This terrific blog post on cash transfers from Chris Blattman has sparked a lot of discussion in the development blogosphere over the past week:
So we don’t know a lot about giving cash to the very poor and unemployed, or how to help people shift from agriculture to cottage industry–the structural change so fundamental to modern economic growth.
Enter our study. We look at a large, randomized, relatively unconditional cash transfer program in Uganda, one the government designed to stimulate this kind of job growth and structural change.
The Ugandan government did what dozens of African governments are doing under the guise of “Social Action Funds” and “Community Driven Development”: they sent $10,000 to a group of 20 or so young people who applied for it. This is about $400 a person, equal to their annual incomes.
To many people, this sounds like a crazy development strategy. We don’t trust the poor (let alone a bunch of rural 25-year olds) to spend that kind of money responsibly. We want to tie their hands, or make the decisions for them, or at least make them dig useless ditches for three months in exchange for cash.
We wanted to know. So we worked with the government and World Bank to randomize the grants, and followed nearly 2500 people two and four years afterwards.
So is it time to stop giving people skills? Not entirely. Part of the reason these Ugandan youth did well is that they invested some of their grants–maybe a third–in skills training. But mostly they invested the grant in tools and inventory and inputs. It was their choice.
I used to think skills and capital were like right and left shoes: one’s not so useful without the other. Now I think of capital like the shoes and skills like the laces: if I have capital, i can jog a good pace, but I can’t really run unless I have the skills. But first I need the shoes. (And cash can buy me both.)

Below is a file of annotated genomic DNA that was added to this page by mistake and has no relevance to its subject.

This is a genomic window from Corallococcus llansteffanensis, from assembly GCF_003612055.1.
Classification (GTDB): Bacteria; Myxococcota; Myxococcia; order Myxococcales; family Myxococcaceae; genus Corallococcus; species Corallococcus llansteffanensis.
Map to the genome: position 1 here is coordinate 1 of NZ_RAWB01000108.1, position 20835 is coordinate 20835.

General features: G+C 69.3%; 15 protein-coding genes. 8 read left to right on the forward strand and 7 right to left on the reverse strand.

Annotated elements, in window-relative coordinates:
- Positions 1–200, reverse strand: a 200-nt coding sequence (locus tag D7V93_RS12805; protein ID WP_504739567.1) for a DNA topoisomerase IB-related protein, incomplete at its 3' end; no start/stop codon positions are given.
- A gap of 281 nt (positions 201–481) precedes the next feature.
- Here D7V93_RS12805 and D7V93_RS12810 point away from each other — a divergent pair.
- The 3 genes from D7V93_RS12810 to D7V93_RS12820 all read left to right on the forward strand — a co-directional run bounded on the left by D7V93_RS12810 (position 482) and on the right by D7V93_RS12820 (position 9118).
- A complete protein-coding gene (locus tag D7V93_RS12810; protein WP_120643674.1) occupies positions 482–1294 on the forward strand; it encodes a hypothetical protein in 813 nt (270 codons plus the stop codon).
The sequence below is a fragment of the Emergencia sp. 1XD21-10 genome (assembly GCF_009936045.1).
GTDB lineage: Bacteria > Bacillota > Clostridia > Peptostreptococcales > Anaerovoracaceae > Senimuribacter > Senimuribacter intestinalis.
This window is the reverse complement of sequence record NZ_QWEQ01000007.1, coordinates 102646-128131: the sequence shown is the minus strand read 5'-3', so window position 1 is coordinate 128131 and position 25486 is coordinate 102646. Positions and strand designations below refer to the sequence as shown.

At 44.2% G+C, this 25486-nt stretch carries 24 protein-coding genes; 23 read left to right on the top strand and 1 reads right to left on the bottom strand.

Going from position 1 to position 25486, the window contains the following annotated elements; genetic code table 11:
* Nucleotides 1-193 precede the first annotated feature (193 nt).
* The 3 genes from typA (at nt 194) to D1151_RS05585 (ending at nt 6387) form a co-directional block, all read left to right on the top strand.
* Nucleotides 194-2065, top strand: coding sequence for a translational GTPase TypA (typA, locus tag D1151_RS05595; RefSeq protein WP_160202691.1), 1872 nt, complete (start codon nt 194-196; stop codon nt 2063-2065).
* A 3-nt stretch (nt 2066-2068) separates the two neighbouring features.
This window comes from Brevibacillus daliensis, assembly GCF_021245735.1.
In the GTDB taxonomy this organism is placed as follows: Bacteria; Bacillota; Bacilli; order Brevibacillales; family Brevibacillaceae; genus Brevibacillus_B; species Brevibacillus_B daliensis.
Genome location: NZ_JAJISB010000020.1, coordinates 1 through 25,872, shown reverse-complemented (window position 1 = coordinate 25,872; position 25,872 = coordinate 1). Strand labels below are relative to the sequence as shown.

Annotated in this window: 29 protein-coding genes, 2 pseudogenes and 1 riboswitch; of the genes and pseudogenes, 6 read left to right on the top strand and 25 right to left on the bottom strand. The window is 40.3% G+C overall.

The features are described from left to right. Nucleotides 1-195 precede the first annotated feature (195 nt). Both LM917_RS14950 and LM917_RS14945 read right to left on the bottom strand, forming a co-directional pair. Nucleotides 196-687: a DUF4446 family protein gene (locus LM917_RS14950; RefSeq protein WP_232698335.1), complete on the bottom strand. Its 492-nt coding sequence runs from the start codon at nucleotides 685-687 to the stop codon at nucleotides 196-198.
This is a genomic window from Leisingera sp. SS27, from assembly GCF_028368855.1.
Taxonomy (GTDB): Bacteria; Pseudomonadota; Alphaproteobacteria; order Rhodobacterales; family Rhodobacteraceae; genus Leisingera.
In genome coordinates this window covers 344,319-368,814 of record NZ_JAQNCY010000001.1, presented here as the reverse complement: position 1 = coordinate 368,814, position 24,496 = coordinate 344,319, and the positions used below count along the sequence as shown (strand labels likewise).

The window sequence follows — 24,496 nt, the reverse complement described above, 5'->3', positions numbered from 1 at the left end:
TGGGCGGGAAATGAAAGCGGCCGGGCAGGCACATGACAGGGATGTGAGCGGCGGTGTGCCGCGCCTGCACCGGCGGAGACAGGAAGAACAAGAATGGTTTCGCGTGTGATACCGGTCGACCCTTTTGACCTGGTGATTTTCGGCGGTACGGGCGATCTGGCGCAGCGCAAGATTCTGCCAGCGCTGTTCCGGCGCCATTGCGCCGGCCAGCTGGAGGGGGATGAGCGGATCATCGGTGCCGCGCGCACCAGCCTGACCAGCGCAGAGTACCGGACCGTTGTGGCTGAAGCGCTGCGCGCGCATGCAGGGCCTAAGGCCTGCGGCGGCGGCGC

The problem is: too many programs just hand out laces. Old, ratty laces that don’t even fit people’s shoes. I don’t know why we do that. Maybe because we academics and NGO workers and elite government officials all live in a world where we ourselves invest in skills because there are things out there called firms and bureaucracies that have capital, and will pay us to use it.
The poorest don’t have firms ready to hire them. Perhaps we need to stop projecting our own labor markets and biases and low opinions of our own self-control onto the poor, and show them the money.
Here’s the “surprise”: Most start new skilled trades like metalworking or tailoring. They increase their employment hours about 17%. Those new hours are spent in high-return activities, and so earnings rise nearly 50%, especially women’s.I wonder if we're in the midst of a paradigm shift on this issue. I've followed this debate in the blogosophere, but have yet to read many of the academic papers on the issue, yet I'm very surprised at how few serious thinkers seem to be coming to the rescue of the aid industry.
From what I've read, the cash transfer believers seem to have the more compelling arguments on their side. This is something that's been building for awhile, first with the skepticism of Easterly and then Moyo over the traditional aid model, and now with the increasing swell of studies showing the success of cash transfer programs. In fact, one of the reasons that I shifted from the field of aid and economic development more generally to the field of global health was that the global health sector seemed to provide a lot more opportunity to do good whereas a lot of the aid programs were of questionable usefulness. I'm looking forward to seeing how this debate plays out in the coming years.